Line Connector/Lead Wires Connection: 4 wires/4 leads: Back – A + Green – Red – B + Blue – B channel

The RAMPS 1.4 Stepper motor carriers for the X, Y and Z axis each have 3 Jumpers to configure for the Step Angle of the Stepper Motor. See the table below:

Configuration for A4988 jumper step size

no no no full step
yes no no half step
no yes no 1/4 step
yes yes no 1/8 step (use this for each driver)
yes yes yes 1/16 step

The RAMPS Board

The RAMPS board cannot use the original “Eaglemoss” Stepper Motor driver boards as, whilst using the same chip, the carrier is a different size and pin assignment to the recommended A4988 boards.

However these are preferential in that the motor current is fixed on the original board but is adjustable on the A4988 board. Furthermore the “Eaglemoss” boards run at around 0.7A which was overdriving the motors by quite a bit, and this makes them run hot. It will also shorten their life. By lowering the current it makes them run cooler and a little quieter.

From the above specs it can be be seen that the current rating is 0.4A so it is required to set the “Pololu” boards accordingly. Do this using the following method:

Power the bread boarded driver with 5v on the VDD pin and GND pin connected to 0v. With the 4 wire plug for that stepper motor unplugged and set the variable resister adjuster as shown below.

A voltage of 0.56v is required provide a motor current of 0.7A but lowering this to 0.38v gives a motor current of 0.475A and makes them run cooler and a little quieter.

See this link for the “Pololu Carriers” for full details.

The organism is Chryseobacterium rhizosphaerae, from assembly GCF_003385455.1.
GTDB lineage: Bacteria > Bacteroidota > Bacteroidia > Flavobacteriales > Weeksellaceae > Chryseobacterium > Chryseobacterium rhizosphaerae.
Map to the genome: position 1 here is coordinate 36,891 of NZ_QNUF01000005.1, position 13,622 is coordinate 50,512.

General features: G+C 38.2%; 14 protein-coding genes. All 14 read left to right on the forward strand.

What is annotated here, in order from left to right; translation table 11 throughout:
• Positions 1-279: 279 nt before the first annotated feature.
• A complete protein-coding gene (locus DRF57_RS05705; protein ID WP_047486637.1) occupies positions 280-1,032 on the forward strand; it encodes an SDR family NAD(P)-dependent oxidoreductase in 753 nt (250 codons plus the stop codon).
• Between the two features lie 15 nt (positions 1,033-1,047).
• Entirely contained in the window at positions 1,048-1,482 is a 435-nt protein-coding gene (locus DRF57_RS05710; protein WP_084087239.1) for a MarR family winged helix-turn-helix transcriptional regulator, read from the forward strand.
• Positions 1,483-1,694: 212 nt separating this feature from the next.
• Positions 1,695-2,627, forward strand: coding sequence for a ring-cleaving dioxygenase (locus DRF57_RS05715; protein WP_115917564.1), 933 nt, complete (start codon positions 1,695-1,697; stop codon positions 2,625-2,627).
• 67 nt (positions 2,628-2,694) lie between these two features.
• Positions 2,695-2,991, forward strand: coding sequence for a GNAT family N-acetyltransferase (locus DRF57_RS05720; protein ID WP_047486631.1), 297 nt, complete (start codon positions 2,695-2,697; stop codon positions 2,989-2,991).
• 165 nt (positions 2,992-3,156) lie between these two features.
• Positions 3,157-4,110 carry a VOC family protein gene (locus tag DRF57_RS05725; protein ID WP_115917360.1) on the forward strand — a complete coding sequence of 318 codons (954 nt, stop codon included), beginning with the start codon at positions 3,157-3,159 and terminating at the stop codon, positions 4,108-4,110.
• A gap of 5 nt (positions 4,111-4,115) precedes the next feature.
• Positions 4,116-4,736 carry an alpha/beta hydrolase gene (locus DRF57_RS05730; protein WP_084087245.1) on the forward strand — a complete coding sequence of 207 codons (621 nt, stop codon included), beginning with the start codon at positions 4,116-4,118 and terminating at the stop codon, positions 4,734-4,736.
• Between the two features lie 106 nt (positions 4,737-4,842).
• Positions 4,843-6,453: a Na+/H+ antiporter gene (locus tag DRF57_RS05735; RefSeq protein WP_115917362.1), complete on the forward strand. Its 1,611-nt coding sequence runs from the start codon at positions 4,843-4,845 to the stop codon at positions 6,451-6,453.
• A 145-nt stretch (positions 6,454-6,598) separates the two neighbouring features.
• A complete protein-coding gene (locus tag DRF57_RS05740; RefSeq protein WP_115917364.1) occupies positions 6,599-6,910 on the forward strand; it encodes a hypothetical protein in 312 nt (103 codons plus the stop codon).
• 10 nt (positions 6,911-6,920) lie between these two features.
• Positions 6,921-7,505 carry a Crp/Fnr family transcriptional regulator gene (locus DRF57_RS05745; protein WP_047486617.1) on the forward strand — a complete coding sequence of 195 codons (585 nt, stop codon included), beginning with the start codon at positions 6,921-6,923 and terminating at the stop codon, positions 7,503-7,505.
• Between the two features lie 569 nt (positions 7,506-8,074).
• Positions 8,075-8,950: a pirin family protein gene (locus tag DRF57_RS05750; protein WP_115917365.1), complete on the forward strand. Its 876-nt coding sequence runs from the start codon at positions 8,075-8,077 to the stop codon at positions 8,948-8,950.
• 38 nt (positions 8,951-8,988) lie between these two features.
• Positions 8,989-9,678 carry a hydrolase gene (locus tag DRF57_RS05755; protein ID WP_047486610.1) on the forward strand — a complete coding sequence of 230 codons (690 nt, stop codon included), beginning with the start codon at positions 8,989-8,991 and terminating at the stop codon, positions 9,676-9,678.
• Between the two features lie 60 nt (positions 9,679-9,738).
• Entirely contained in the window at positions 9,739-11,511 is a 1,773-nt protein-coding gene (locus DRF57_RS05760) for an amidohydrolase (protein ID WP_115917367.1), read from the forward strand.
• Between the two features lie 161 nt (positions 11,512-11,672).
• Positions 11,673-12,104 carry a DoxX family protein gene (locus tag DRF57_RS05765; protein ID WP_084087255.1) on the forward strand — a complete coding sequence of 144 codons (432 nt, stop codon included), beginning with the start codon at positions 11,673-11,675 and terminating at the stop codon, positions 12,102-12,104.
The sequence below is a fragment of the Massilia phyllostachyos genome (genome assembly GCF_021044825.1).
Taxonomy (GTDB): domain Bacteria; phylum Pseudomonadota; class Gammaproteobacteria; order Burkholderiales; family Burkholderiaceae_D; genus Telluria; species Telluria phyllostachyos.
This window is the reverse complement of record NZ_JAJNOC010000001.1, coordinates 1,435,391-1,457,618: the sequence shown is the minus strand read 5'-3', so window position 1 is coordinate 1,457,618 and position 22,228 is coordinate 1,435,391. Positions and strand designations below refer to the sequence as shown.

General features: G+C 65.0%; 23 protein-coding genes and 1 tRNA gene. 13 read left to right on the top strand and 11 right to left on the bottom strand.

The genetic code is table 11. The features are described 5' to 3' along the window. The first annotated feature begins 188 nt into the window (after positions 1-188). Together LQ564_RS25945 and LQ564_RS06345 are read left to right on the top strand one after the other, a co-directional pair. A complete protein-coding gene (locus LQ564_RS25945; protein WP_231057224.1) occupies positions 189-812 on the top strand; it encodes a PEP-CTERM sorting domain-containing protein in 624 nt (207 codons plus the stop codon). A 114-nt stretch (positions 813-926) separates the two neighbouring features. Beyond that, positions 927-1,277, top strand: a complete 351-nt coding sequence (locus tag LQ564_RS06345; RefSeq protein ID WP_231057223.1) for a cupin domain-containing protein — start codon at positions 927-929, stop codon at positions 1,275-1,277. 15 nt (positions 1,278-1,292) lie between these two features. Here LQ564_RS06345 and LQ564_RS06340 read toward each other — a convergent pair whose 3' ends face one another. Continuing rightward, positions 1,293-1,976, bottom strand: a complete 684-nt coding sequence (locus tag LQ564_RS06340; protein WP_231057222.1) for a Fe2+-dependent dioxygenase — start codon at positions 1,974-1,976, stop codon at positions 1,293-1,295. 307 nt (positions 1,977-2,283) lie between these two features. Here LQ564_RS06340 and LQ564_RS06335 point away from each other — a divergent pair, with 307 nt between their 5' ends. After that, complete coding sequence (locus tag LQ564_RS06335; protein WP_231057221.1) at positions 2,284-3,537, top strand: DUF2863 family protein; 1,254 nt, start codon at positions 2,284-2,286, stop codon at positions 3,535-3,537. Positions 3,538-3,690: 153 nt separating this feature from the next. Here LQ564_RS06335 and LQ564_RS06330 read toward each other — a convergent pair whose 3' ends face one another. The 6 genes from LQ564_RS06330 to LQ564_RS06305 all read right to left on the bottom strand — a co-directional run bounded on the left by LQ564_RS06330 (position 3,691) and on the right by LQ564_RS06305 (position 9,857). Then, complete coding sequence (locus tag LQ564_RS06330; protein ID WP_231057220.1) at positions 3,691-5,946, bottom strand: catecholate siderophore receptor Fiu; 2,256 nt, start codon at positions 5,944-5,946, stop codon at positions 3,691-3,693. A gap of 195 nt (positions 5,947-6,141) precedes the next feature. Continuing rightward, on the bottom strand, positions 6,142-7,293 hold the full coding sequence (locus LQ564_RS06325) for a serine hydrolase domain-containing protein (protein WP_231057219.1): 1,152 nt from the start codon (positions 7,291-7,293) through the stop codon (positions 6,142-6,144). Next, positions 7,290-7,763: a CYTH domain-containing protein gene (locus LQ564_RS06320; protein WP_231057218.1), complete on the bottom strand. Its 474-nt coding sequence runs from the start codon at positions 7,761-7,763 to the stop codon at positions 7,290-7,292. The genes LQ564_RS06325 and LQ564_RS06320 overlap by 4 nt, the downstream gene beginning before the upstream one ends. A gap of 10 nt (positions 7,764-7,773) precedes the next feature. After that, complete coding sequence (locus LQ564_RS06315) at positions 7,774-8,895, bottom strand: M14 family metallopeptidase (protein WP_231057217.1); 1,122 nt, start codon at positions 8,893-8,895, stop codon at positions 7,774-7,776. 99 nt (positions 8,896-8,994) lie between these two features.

See this link for a definitive guide on setting the A4988 Stepper Driver.


Powering the Arduino, Raspberry Pi and the RAMPS PCB (with all Server Motor Drivers inserted).

The original V3 printer PSU supplied just one +24v dc via a 3.5mm jack plugged into the controller PCB. This was reduced to +5v and 12v by 7805 and 7812 voltage regulators.


To continue using the original Power Supply follow this link for detail on “using 24v on the RAMPS 1.4 board“.

Using an ATX power supply

Hardware, Firmware and Software


This section seeks to resolve issues that were found when using the Marlin/Arduino configuration with Pronterface:

Setting the “endstops” and the “axis direction” was initially thought to be sufficient to facilitate correct motion control. X and Y axis appeared OK but the Z axis was more complex. Below are some references used to correct functionality.


define DEFAULT_AXIS_STEPS_PER_UNIT { 80, 80, 3200/0.8 , 500 }

define DEFAULT_MAX_FEEDRATE { 300, 300, 150, 25 }

define DEFAULT_MAX_ACCELERATION { 5000, 5000, 5000, 50000 }

define DEFAULT_ACCELERATION 1000 // X, Y, Z and E acceleration for printing moves

define DEFAULT_TRAVEL_ACCELERATION 1000 // X, Y, Z acceleration for travel (non printing) moves

define DEFAULT_ZJERK 0.4





define DISABLE_Z false



define HOMING_FEEDRATE_Z (50*60)

Configuring Endstops on Ramps 1.4 With Marlin Firmware – @section Homing

Motion Configuration on Ramps 1.4 With Marlin Firmware @section Machine

  • The Arduino firmare for can be found here.
  • The Raspberry Pi provides the “Octopi” image was downloaded from here.